# If one bullet is fired at #30^@# and another at #60^@# with respect to the horizontal, given the appropriate amount of time for them both to travel as far as they can and hit the ground, what are their respective ranges?

##### 3 Answers

I tried using "real" values:

#### Explanation:

Have a look:

So

These are parabolic motions, and we want **maximized**, i.e.

#y_(f1) = -1/2g t_1^2 + v_(y1)t_1 = -1/2g t_1^2 + vsin(30^o)t_1#

#y_(f2) = -1/2g t_2^2 + v_(y2)t_2 = -1/2g t_2^2 + vsin(60^o)t_2#

When the final height is

#0 = -1/2g t_1^2 + vsin(30^o)t_1#

#0 = -1/2g t_2^2 + vsin(60^o)t_2#

With generic, positive **using the quadratic formula at #30^o#**:

#t_1 = (-v pm sqrt(v^2 - 4(-0.5)(0)))/(2(-0.5))#

#= (-v pm v)/(2(-0.5))#

** #30^o# full-distance time** is:

#= (-v - v)/(-1)#

#= color(green)(v " s") => color(darkgreen)(t_"1/2" = v/2 "s")# .

At this time,

#color(darkred)(y_(f1)) = -g/2(v/2)^2 + (v/2)(v/2) color(darkred)(= (-g/2 + 1) (v/2)^2)#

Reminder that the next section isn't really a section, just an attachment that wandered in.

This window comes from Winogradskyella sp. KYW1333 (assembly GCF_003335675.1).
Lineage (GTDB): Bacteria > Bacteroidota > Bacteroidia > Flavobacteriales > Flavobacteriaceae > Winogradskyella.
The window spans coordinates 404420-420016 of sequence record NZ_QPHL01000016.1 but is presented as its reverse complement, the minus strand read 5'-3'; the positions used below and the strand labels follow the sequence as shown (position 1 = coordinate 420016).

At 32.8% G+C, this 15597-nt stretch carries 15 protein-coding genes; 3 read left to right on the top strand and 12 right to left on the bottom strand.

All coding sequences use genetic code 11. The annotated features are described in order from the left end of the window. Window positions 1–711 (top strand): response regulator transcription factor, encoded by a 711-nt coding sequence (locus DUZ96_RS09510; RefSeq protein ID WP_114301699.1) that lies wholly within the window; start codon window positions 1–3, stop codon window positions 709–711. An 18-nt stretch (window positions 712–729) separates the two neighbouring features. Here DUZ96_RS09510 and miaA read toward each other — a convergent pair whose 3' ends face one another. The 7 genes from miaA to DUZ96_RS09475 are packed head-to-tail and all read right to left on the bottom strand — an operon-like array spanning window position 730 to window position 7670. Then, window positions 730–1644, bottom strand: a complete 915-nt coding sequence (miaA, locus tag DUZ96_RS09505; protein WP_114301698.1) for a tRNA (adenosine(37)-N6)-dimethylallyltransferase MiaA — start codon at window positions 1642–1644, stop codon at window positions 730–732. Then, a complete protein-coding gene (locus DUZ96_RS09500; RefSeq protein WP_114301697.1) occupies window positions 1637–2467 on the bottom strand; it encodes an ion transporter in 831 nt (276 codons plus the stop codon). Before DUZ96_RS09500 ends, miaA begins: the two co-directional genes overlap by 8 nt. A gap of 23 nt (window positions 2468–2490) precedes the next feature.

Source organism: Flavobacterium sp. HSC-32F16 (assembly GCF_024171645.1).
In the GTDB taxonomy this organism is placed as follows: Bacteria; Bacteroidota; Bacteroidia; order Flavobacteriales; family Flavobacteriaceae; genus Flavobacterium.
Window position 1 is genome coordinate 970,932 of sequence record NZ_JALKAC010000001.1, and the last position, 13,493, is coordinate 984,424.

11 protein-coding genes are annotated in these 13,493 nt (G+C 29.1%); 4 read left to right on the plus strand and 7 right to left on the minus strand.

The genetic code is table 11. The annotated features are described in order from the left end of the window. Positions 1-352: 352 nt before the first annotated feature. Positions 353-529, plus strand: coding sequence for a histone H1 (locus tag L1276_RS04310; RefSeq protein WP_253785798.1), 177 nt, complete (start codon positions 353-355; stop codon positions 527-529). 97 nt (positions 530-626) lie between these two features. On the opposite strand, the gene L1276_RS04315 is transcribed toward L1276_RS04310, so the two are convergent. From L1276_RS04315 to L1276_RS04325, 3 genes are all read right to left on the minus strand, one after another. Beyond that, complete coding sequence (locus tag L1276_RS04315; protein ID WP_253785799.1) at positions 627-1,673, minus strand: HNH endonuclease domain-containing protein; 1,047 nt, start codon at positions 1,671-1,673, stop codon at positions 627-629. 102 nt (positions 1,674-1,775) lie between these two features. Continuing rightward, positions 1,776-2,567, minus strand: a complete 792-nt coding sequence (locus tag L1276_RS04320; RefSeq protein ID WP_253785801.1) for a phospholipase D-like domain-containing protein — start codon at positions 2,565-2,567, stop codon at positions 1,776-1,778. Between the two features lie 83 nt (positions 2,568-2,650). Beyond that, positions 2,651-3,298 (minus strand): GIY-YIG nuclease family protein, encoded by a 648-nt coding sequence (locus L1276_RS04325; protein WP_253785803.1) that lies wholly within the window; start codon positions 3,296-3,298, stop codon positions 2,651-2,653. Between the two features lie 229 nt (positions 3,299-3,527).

**Compare to #60^o#**:

#t_2 = (-(vsqrt3)/2 pm sqrt((vsqrt3/2)^2 - 4(-0.5)(0)))/(2(-0.5))#

#= (-vsqrt3/2 pm vsqrt3/2)/(2(-0.5))#

** #60^o# full-distance time** is:

#= (-(vsqrt3)/2 - (vsqrt3)/2)/(-1)#

#= color(green)(vsqrt3 "s") => color(darkgreen)(t_"1/2" = vsqrt3/2 "s")# .

At this time,

#color(darkred)(y_(f2)) = -g/2 (vsqrt3/2)^2 + (vsqrt3/2)(vsqrt3/2) color(darkred)(= (-g/2 + 1) (vsqrt3/2)^2)#

#color(darkred)(overbrace((cancel(v)sqrt3/cancel(2))^2)^(y_("max",2)) / underbrace((cancel(v/2))^2)_(y_("max",1)) = 3)#

Thus,

For the horizontal distance, let

#x_f = cancel(-1/2 a_x t^2)^(0) + v_xt#

(there is no acceleration due to the gun *after* the bullet leaves the gun)

#x_(f1) = v_(x1)t_1 = vcos(30^o)t_1#

#x_(f2) = v_(x2)t_2 = vcos(60^o)t_2#

Using the results from earlier (the **full time**):

#x_(f1) = (v)(sqrt3/2)(v) = sqrt3/2 v^2 "m"#

#x_(f2) = (v)(1/2)(vsqrt3) = sqrt3/2 v^2 "m"#

Thus,

I'll use this equation of motion:

At the zenith

For the projectile launched at

For the projectile launched at

Divide

To get the range we can use:

The times of flight are different but we can get their relationship:

Divide

So

Now substitute this into

If you check the graphic you will see you get the same range whenever you use a complementary pair of launch angles eg 70/20 etc.